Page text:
The original Moghul Ganjifa or Changa-kanchan has 96 cards in the standard eight suites of 12 cards each based on the eight departments of the state – treasury, armoury, music, etc. Soon, artists started adapting it for the masses with Hindus themes of mythology and astrology. The Dashavatara Ganjifa has the avatars or incarnations of Vishnu in ten suites of 120 cards. Rashi Ganjifa based on the zodiac has 144 cards and the Navagraha based on the planets has 108 cards. The antique collections were made of cloth, ivory, leather and Palmyra leaves and can only be found in some royal homes and museums.”
In Chitare Ali, a rambling lane ascending from the picturesque Moti Talav, Prakash Balu Chitari intently slathered kitta (a paste of tamarind seeds, pebbles, powdered and dried jute pulp and sawdust) on a wooden banana with a palette knife. “We always use pangara wood, it’s porous and light. The paste fills the pores and acts as a base. After this dries, we apply paint using brushes made of animal hair (squirrel, goat or bear).” He was one of the few surviving practitioners of the age-old tradition of handcrafted wooden lacquerware. From 36 families, it had whittled down to five. “It is time-consuming but lucrative. Brahmin families in Goa and Maharashtra buy entire sets of these toys as part of a bridal trousseau. So, besides domestic sales and exports, one wedding helps us earn Rs. 8000” he says. His wife chuckles, “But we do all the hard work. My children and I cut leaves from recycled paper, paint them, fix the stalks and add the finishing touches.”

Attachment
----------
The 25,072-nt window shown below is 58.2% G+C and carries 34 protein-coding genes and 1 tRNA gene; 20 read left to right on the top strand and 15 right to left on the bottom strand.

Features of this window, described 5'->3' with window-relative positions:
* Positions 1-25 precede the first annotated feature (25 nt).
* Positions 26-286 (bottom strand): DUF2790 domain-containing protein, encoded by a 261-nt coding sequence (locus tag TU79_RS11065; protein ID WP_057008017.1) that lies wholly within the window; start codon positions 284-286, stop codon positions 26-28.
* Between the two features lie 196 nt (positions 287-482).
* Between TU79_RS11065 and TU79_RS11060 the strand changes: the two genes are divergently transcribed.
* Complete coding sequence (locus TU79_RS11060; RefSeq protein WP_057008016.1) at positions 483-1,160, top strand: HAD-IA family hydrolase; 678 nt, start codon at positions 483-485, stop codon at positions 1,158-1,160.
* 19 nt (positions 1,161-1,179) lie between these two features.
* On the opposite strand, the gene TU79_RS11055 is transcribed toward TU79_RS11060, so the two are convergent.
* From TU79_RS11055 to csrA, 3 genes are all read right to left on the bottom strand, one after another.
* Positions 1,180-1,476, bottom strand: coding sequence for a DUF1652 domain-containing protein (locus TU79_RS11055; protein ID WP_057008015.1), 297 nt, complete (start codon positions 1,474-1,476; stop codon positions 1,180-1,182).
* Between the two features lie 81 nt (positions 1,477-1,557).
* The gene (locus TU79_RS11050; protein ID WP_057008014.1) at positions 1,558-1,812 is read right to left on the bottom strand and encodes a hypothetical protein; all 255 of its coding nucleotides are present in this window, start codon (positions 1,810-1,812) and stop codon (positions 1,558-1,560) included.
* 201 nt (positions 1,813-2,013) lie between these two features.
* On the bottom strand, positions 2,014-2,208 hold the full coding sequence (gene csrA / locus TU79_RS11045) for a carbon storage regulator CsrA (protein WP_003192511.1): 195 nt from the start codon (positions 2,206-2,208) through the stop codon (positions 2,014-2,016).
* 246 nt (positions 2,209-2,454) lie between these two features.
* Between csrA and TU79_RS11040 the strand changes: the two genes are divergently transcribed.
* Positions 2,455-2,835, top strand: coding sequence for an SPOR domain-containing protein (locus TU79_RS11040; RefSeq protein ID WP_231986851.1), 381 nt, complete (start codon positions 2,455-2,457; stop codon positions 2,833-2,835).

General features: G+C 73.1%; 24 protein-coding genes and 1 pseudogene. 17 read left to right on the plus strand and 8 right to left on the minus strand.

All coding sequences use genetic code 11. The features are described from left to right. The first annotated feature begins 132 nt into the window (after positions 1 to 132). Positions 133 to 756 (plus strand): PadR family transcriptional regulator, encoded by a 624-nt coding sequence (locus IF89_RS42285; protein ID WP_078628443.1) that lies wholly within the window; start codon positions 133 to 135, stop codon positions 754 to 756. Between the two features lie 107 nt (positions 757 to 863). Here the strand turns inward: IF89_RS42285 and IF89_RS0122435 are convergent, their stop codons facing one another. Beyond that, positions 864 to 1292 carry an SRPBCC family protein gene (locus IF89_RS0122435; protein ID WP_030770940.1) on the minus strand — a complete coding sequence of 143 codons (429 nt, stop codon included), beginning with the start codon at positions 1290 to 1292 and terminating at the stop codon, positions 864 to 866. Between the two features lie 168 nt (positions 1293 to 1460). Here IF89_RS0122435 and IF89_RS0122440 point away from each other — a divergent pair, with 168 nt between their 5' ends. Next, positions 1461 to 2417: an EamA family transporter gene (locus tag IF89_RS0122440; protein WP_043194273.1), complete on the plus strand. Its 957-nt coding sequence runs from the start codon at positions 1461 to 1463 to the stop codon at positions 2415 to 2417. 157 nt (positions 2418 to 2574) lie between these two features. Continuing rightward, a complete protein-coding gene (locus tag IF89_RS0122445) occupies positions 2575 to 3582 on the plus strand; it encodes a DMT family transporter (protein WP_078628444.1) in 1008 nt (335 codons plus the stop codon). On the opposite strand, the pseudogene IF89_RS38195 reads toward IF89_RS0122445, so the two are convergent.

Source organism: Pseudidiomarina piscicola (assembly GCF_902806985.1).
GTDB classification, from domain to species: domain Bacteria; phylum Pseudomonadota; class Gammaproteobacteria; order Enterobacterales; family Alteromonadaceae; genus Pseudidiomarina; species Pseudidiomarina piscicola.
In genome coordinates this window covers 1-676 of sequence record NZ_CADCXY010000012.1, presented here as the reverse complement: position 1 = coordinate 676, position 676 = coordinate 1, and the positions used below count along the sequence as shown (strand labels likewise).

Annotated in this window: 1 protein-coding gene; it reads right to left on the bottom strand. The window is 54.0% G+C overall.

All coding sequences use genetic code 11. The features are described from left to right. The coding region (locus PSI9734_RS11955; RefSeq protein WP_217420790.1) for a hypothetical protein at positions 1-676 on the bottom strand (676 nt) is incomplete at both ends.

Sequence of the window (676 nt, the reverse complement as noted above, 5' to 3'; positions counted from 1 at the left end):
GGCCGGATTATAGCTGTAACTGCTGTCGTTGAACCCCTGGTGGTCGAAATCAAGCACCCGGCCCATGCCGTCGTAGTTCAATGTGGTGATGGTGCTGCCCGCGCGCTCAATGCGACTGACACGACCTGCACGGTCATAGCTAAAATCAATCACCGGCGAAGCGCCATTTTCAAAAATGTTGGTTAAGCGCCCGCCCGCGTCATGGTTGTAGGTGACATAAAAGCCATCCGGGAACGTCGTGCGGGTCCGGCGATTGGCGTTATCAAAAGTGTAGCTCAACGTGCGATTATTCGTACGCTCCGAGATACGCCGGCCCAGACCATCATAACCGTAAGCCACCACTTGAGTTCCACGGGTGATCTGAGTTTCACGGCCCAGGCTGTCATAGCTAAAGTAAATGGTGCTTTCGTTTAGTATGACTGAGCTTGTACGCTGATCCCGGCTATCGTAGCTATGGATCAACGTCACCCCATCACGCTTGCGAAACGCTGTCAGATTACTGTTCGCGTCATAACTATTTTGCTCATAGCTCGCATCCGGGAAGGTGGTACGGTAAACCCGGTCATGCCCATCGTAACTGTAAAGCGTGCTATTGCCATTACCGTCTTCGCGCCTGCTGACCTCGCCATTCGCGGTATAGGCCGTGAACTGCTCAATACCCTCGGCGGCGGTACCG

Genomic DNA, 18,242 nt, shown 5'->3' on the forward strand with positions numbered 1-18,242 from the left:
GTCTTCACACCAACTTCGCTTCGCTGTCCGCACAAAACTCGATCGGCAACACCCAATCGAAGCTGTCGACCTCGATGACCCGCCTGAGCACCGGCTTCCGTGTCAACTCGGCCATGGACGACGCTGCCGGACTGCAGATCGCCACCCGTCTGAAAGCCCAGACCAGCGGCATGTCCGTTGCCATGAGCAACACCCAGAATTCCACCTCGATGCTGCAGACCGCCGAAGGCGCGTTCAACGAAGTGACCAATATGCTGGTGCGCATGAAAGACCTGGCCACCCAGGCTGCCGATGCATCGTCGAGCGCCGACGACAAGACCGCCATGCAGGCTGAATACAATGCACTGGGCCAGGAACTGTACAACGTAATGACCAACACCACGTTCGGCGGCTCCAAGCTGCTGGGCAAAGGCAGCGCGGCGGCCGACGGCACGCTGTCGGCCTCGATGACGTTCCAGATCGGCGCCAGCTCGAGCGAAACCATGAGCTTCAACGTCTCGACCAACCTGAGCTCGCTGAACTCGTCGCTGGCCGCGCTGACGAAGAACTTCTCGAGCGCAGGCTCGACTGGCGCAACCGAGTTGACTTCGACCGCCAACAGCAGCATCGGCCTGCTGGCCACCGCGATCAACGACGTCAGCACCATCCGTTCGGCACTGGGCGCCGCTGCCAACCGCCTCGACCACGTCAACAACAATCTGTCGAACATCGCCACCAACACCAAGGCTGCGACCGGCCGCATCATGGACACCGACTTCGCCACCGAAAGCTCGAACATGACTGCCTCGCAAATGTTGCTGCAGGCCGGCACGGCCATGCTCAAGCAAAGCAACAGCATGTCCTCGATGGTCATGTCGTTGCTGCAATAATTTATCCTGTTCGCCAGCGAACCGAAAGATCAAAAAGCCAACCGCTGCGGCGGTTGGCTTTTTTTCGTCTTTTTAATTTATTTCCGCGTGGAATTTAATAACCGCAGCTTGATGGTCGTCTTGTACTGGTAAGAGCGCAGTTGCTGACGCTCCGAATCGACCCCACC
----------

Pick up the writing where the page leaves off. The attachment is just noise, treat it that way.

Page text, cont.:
Like in a scaled down version of Karnataka’s toy town Channapatna, vibrant wooden handicrafts, artificial fruit bowls and strings, lacquered bangles and beads, corkwood flowers, spinning tops, puzzles, rattles, paats (wooden dais) were stacked for sale and a few shop-cum-factories lined the street. At PD Kanekar’s shop, we saw a live demo of the quirky toys – collapsible giraffes, kissing pigs, monkeys on wire, a brood of pecking hens, etc. Besides the signature vegetables and fruits collections in all sizes and colours, we also found Mexican-style ristras (chillies, onions and garlic ristras on strings) and local versions of the enigmatic Russian Matryoshka dolls.
Just a few kilometers away at the Thakar Adivasi Kala Kendra at Pinguli, Parashuram Vishram Gangawane’s live demonstration of the dona vadya (vessel instrument) had us captivated. On a large upturned trough used to serve kanji (gruel), he scraped two ladles to produce a wailing tune and sang a haunting melody. “We are ‘paramparik kalakars’ of the Thakar community, a forest-dwelling tribe who inhabited the tekdis of Sahyadri paat (hills of the Western Ghats). What you saw was one of our 11 loka kalas (folk arts), performed by our women during Ganesh Chaturthi as a symbolic gesture to rouse Lord Ganesha.”